PsychOUT Conference
May 7-8, 2010

Proceedings of the PsychOUT Conference


Resisting Psychiatric Assault: A European Initiative to Introduce a Suicide Register1

Keynote Address: Peter Lehmann, In Any Case (Berlin)



An action project against “Harassment and Discrimination Faced by People with Mental Health Problems in the Field of Health Services” was organized as part of the “Community Action Programme to Combat Discrimination in 2001-2006” with support from the European Union. A transnational study within this program was designed and conducted by associations of (ex-) users and survivors of psychiatry and their families from the U.K., Austria, Germany, Spain, the Netherlands and France in conjunction with a Belgian research institute, Mental Health Europe and the European Network of (ex-) Users and Survivors of Psychiatry (ENUSP). This study found that psychiatric patients are systematically discriminated against in the medical and psychiatric sector. As one of many measures to combat discrimination, it was recommended that laws espousing equal treatment should be adopted and funds provided so that these laws could be put into practice. These laws should guarantee the respect of human rights in a pro-active way and focus on the protection of human dignity, the right not to be violated, the right to self-determination, the right to privacy and the right to respect—for example through the legal protection of advance directives or through the introduction of a suicide register (see Mortality registers are not unusual in the medical field to identify connections between lethal outcomes and risk factors.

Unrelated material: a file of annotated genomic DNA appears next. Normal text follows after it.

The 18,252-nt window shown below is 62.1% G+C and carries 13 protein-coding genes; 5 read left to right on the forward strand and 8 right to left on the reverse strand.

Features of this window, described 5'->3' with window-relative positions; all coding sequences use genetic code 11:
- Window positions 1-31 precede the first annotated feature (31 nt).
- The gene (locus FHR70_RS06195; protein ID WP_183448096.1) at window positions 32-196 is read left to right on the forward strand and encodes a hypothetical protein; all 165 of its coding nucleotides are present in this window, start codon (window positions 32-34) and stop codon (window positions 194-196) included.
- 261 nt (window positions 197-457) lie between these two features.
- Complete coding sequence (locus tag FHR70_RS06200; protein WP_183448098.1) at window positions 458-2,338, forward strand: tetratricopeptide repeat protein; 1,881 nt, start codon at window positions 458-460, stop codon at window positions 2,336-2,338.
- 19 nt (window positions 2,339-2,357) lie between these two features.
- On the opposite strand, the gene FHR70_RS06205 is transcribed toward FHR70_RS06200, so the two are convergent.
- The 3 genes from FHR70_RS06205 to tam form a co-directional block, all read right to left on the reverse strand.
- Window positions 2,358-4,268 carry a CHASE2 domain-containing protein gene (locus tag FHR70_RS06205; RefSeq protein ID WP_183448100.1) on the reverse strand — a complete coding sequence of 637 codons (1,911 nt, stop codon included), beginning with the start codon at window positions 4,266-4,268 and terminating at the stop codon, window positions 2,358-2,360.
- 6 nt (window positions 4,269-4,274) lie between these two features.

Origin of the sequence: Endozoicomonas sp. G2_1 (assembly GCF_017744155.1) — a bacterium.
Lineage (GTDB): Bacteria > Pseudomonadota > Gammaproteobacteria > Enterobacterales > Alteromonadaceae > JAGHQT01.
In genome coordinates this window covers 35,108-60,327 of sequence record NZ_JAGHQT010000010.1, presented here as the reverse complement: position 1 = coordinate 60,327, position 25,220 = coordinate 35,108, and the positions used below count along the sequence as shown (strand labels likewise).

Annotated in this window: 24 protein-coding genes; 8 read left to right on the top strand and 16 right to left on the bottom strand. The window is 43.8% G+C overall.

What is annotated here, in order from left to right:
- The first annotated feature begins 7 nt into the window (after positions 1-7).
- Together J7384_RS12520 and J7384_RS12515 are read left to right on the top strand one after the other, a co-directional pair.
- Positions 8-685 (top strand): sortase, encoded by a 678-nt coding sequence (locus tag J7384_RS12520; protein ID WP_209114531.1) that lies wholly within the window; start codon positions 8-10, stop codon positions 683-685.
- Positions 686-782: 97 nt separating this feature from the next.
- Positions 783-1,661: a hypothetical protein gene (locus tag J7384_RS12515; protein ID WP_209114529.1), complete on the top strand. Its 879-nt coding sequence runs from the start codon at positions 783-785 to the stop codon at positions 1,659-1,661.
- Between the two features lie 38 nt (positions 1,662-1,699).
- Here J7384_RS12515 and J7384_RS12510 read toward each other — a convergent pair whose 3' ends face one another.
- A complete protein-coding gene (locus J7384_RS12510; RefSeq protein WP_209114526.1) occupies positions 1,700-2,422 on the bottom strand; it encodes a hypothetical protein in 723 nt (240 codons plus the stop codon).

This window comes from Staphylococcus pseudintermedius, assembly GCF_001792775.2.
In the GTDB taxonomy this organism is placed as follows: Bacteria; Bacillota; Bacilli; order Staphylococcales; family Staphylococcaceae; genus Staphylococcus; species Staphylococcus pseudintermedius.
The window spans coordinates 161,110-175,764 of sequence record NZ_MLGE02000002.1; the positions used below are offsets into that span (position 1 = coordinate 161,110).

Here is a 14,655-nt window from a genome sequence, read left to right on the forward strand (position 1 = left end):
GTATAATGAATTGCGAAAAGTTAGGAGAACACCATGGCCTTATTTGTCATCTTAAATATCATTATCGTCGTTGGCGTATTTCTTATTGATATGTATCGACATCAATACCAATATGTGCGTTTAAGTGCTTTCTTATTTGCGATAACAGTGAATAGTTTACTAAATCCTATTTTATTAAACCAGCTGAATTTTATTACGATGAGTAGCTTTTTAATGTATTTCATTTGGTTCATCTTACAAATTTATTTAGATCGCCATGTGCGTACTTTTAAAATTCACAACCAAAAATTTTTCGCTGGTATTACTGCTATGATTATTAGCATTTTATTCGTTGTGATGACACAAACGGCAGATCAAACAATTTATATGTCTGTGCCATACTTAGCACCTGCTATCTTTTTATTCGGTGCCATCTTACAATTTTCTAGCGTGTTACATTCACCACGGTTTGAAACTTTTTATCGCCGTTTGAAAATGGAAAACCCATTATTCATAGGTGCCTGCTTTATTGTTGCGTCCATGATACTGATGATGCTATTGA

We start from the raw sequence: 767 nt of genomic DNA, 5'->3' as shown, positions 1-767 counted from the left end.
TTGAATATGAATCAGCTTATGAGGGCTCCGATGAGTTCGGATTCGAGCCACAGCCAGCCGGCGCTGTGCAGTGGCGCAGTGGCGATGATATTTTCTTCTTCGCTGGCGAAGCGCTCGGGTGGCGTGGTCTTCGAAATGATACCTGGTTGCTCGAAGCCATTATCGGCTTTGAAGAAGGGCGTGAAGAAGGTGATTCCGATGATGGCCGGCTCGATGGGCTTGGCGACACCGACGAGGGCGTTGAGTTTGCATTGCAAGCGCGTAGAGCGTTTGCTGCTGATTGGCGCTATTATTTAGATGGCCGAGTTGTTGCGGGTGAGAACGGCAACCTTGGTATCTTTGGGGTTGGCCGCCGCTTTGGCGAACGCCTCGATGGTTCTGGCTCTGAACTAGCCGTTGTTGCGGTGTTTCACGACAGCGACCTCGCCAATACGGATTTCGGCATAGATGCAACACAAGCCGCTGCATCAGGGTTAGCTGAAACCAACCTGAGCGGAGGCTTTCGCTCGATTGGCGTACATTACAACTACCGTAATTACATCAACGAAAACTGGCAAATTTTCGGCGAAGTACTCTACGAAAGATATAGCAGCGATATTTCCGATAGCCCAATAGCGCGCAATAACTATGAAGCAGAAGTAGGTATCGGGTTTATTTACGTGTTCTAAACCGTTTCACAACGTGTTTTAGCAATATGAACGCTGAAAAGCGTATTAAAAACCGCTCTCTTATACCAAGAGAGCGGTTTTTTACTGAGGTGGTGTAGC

In the psychiatric sector, people have to deal with massive discrimination and stigma. Power conditions and hierarchies make it easy to mask responsibility for damages. We have to deal with Big Pharma’s billion-dollar profits, and it is hard for injured people to find authorities to listen to their voices, particularly when they are harmed by psychiatric drugs such as antidepressants and neuroleptics, which can cause suicidality.